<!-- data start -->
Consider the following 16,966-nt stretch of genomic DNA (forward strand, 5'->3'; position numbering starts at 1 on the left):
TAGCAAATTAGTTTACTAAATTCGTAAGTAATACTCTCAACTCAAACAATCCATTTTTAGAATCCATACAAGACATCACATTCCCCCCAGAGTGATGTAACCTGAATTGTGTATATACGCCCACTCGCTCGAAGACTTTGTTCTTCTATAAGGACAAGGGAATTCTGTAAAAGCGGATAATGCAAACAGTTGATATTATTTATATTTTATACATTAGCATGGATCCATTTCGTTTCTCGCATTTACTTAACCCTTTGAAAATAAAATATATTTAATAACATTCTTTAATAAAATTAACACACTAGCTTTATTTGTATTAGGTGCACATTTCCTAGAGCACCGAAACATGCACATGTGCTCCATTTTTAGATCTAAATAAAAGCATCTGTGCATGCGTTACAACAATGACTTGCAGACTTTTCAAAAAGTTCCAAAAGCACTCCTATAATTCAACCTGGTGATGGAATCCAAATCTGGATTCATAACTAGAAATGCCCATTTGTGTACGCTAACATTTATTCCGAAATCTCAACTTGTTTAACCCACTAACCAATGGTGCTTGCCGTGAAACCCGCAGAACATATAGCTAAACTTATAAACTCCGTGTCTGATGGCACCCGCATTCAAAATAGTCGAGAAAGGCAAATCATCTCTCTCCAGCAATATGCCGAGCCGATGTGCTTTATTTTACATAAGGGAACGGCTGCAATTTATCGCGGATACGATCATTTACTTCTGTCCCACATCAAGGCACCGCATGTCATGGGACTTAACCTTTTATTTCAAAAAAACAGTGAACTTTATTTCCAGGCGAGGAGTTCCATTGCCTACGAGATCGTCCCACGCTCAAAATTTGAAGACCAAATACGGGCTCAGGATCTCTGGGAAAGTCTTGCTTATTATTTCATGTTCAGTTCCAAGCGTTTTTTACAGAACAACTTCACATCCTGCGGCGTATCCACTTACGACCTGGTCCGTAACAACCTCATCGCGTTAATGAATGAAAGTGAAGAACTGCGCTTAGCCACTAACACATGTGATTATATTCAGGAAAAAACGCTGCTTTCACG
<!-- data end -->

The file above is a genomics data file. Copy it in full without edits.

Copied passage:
Consider the following 16,966-nt stretch of genomic DNA (forward strand, 5'->3'; position numbering starts at 1 on the left):
TAGCAAATTAGTTTACTAAATTCGTAAGTAATACTCTCAACTCAAACAATCCATTTTTAGAATCCATACAAGACATCACATTCCCCCCAGAGTGATGTAACCTGAATTGTGTATATACGCCCACTCGCTCGAAGACTTTGTTCTTCTATAAGGACAAGGGAATTCTGTAAAAGCGGATAATGCAAACAGTTGATATTATTTATATTTTATACATTAGCATGGATCCATTTCGTTTCTCGCATTTACTTAACCCTTTGAAAATAAAATATATTTAATAACATTCTTTAATAAAATTAACACACTAGCTTTATTTGTATTAGGTGCACATTTCCTAGAGCACCGAAACATGCACATGTGCTCCATTTTTAGATCTAAATAAAAGCATCTGTGCATGCGTTACAACAATGACTTGCAGACTTTTCAAAAAGTTCCAAAAGCACTCCTATAATTCAACCTGGTGATGGAATCCAAATCTGGATTCATAACTAGAAATGCCCATTTGTGTACGCTAACATTTATTCCGAAATCTCAACTTGTTTAACCCACTAACCAATGGTGCTTGCCGTGAAACCCGCAGAACATATAGCTAAACTTATAAACTCCGTGTCTGATGGCACCCGCATTCAAAATAGTCGAGAAAGGCAAATCATCTCTCTCCAGCAATATGCCGAGCCGATGTGCTTTATTTTACATAAGGGAACGGCTGCAATTTATCGCGGATACGATCATTTACTTCTGTCCCACATCAAGGCACCGCATGTCATGGGACTTAACCTTTTATTTCAAAAAAACAGTGAACTTTATTTCCAGGCGAGGAGTTCCATTGCCTACGAGATCGTCCCACGCTCAAAATTTGAAGACCAAATACGGGCTCAGGATCTCTGGGAAAGTCTTGCTTATTATTTCATGTTCAGTTCCAAGCGTTTTTTACAGAACAACTTCACATCCTGCGGCGTATCCACTTACGACCTGGTCCGTAACAACCTCATCGCGTTAATGAATGAAAGTGAAGAACTGCGCTTAGCCACTAACACATGTGATTATATTCAGGAAAAAACGCTGCTTTCACG